Whether we know it or not we are living in a professional environment where there is an effective employee recognition gap. That means employees don’t feel recognized and it's an employers responsibility to work on closing that gap. According to a survey commissioned by
recognition company OGO, 82% of employed Americans feel that their superiors are not recognizing them for their contributions. That lack of recognition can take a toll, not only on morale and productivity, but ultimately the overall productivity of the employee, their team, and the organization.
Here are three easy ways to combat this effective employee recognition deficit
- Share Information: Being up front with employees and sharing relevant information, whether it’s about a deal in progress, a change in the organization, or a tip on how to be more efficient, is a great way to show respect to employees. When staff feel like they are being included in feedback or communication loops they feel important and included. Employees also feel effective employee recognition on a higher level for a specific project or action, they also feel the respect and inclusion of their superiors which could go a long way.
- Ask Questions: Management should ask questions not just of their immediate team but of any employee they interact with, especially those who interact directly with customers. Gathering information from all levels of the organization will help get a pulse of the internal team, but will also get a pulse of customer interactions. Knowing how management is doing not only internally, but externally, can provide valuable insight into potential improvements in process and handling of customer relationships.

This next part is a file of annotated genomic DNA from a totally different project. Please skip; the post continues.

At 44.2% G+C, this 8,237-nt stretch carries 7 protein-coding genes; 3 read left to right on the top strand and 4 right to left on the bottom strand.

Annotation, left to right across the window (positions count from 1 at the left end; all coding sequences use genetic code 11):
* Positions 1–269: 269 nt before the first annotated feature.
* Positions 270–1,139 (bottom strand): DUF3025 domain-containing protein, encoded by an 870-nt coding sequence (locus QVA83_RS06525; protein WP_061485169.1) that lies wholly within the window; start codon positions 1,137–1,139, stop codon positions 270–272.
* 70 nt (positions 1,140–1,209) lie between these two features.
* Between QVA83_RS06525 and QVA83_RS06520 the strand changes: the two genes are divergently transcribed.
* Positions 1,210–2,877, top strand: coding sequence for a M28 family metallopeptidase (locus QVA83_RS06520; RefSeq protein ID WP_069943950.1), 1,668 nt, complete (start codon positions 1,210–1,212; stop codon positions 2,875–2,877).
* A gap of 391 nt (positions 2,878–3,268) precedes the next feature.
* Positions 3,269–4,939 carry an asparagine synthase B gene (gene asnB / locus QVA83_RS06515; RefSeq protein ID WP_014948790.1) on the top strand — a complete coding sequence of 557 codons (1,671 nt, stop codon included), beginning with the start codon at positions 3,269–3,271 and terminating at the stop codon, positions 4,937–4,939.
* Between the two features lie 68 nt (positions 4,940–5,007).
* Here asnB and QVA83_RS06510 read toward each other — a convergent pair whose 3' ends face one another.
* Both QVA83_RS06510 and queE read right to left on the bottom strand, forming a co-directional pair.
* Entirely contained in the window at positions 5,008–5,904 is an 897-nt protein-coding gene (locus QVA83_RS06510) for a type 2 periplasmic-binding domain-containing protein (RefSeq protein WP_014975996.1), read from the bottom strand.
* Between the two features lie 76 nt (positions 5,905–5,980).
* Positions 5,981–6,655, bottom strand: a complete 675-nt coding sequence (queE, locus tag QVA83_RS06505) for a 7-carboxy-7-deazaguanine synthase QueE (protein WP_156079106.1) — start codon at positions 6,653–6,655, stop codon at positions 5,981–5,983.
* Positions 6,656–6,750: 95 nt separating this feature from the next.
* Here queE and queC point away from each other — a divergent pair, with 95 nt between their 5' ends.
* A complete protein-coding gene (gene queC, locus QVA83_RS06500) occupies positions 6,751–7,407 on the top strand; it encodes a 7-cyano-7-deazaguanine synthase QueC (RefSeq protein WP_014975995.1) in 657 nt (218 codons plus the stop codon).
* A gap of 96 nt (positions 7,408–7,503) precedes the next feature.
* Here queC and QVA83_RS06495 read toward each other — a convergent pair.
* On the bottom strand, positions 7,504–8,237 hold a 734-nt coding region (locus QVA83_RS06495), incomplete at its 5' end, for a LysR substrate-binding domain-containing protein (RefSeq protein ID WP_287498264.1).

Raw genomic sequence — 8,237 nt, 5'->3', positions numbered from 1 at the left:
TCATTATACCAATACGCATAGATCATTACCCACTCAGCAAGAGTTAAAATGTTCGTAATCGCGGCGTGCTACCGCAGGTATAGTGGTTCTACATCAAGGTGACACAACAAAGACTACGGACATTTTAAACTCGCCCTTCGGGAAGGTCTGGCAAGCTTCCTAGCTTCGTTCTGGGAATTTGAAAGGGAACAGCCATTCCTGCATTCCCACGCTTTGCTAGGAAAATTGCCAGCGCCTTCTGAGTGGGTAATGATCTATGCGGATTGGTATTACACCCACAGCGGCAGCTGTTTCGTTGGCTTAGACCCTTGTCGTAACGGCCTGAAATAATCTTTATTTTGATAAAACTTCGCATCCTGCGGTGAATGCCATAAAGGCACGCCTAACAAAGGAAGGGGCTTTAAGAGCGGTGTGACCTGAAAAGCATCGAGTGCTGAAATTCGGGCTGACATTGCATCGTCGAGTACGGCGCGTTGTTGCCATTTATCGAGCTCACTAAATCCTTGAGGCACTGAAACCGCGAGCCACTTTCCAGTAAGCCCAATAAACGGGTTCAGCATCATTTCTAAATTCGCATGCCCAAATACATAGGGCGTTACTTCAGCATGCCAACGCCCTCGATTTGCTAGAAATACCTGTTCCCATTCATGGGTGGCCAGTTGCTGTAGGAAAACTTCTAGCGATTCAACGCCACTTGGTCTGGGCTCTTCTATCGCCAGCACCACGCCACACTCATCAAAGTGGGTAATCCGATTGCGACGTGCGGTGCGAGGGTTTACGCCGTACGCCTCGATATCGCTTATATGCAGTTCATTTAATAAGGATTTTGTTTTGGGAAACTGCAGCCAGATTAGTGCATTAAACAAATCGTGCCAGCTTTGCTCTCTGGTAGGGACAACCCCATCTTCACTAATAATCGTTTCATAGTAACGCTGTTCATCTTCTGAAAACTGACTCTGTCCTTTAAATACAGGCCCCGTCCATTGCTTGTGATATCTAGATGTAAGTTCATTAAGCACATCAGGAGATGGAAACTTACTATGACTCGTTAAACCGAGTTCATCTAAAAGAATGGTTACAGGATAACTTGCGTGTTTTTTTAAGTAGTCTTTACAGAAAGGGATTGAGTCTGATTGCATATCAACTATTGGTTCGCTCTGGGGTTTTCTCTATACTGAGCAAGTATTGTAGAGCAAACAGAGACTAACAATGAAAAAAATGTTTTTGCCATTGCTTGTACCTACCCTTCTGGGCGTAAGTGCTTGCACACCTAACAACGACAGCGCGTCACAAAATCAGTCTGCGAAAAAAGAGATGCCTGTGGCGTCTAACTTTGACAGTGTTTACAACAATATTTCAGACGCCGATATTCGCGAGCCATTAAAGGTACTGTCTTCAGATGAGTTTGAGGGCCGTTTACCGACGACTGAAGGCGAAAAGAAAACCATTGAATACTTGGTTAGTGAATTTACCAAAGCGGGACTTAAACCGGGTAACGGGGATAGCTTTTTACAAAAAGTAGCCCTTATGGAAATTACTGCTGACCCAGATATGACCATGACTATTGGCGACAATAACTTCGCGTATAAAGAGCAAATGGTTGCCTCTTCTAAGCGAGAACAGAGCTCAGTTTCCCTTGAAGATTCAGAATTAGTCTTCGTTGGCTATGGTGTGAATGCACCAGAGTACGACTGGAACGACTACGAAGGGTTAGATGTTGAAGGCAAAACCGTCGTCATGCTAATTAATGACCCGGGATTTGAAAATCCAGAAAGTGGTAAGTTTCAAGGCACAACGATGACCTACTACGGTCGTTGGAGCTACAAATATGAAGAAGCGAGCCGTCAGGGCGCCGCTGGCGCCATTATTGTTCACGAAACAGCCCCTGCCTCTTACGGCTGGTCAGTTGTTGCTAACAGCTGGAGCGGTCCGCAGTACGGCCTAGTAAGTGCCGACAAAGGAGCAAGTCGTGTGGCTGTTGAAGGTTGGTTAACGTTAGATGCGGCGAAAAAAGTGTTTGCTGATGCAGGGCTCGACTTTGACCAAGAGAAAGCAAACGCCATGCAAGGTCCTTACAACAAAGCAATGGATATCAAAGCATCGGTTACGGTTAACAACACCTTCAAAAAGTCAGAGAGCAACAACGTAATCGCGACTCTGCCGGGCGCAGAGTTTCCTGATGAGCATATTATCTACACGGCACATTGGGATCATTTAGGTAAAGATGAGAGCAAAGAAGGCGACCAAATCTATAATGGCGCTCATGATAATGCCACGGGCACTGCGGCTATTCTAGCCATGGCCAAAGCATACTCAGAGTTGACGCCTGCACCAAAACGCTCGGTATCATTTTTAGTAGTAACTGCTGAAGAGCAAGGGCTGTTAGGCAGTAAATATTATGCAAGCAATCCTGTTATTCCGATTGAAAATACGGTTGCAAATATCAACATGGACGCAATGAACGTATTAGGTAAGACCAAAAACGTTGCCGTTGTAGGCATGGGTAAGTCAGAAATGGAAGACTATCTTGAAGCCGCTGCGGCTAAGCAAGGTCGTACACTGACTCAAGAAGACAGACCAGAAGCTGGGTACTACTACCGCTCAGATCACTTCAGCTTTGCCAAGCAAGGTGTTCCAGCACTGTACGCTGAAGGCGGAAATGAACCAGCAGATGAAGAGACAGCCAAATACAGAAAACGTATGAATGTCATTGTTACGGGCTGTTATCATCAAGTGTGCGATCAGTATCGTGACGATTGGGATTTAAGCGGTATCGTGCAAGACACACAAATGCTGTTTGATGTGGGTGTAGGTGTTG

- Celebrate Small Wins Too: Getting to the finish line of a project or a revenue goal is great. It makes everyone feel accomplished, but it’s just that, the finish line. It’s important to recognize the small wins or “first downs” not just the “touchdowns.” Celebrating small wins helps to motivate employees from one phase to another and allows management to practice effective employee recognition on a consistent basis.
Need more effective employee recognition ideas? Check out these
9 elements of highly effective praise from Inc.com